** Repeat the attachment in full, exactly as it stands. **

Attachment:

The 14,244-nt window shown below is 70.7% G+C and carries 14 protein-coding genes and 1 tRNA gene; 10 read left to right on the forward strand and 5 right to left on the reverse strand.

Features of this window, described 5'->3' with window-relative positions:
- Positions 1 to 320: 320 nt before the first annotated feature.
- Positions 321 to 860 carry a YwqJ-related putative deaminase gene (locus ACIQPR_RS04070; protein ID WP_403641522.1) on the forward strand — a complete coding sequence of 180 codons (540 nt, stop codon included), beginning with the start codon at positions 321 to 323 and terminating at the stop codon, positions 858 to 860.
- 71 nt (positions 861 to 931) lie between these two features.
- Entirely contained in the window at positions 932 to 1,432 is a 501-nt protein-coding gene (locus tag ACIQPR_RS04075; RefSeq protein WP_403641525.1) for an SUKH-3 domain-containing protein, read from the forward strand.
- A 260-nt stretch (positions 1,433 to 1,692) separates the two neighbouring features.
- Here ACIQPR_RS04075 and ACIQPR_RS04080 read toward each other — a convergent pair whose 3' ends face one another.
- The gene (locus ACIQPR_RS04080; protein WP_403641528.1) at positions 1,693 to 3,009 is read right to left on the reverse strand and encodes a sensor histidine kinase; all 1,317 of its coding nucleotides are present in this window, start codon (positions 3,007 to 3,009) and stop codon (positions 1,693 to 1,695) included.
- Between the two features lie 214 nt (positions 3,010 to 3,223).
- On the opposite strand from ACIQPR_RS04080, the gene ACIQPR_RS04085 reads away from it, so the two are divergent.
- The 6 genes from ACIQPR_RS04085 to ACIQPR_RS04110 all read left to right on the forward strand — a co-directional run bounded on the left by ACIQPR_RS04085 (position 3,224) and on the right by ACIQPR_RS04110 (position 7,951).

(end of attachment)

The 14,244-nt window shown below is 70.7% G+C and carries 14 protein-coding genes and 1 tRNA gene; 10 read left to right on the forward strand and 5 right to left on the reverse strand.

Features of this window, described 5'->3' with window-relative positions:
- Positions 1 to 320: 320 nt before the first annotated feature.
- Positions 321 to 860 carry a YwqJ-related putative deaminase gene (locus ACIQPR_RS04070; protein ID WP_403641522.1) on the forward strand — a complete coding sequence of 180 codons (540 nt, stop codon included), beginning with the start codon at positions 321 to 323 and terminating at the stop codon, positions 858 to 860.
- 71 nt (positions 861 to 931) lie between these two features.
- Entirely contained in the window at positions 932 to 1,432 is a 501-nt protein-coding gene (locus tag ACIQPR_RS04075; RefSeq protein WP_403641525.1) for an SUKH-3 domain-containing protein, read from the forward strand.
- A 260-nt stretch (positions 1,433 to 1,692) separates the two neighbouring features.
- Here ACIQPR_RS04075 and ACIQPR_RS04080 read toward each other — a convergent pair whose 3' ends face one another.
- The gene (locus ACIQPR_RS04080; protein WP_403641528.1) at positions 1,693 to 3,009 is read right to left on the reverse strand and encodes a sensor histidine kinase; all 1,317 of its coding nucleotides are present in this window, start codon (positions 3,007 to 3,009) and stop codon (positions 1,693 to 1,695) included.
- Between the two features lie 214 nt (positions 3,010 to 3,223).
- On the opposite strand from ACIQPR_RS04080, the gene ACIQPR_RS04085 reads away from it, so the two are divergent.
- The 6 genes from ACIQPR_RS04085 to ACIQPR_RS04110 all read left to right on the forward strand — a co-directional run bounded on the left by ACIQPR_RS04085 (position 3,224) and on the right by ACIQPR_RS04110 (position 7,951).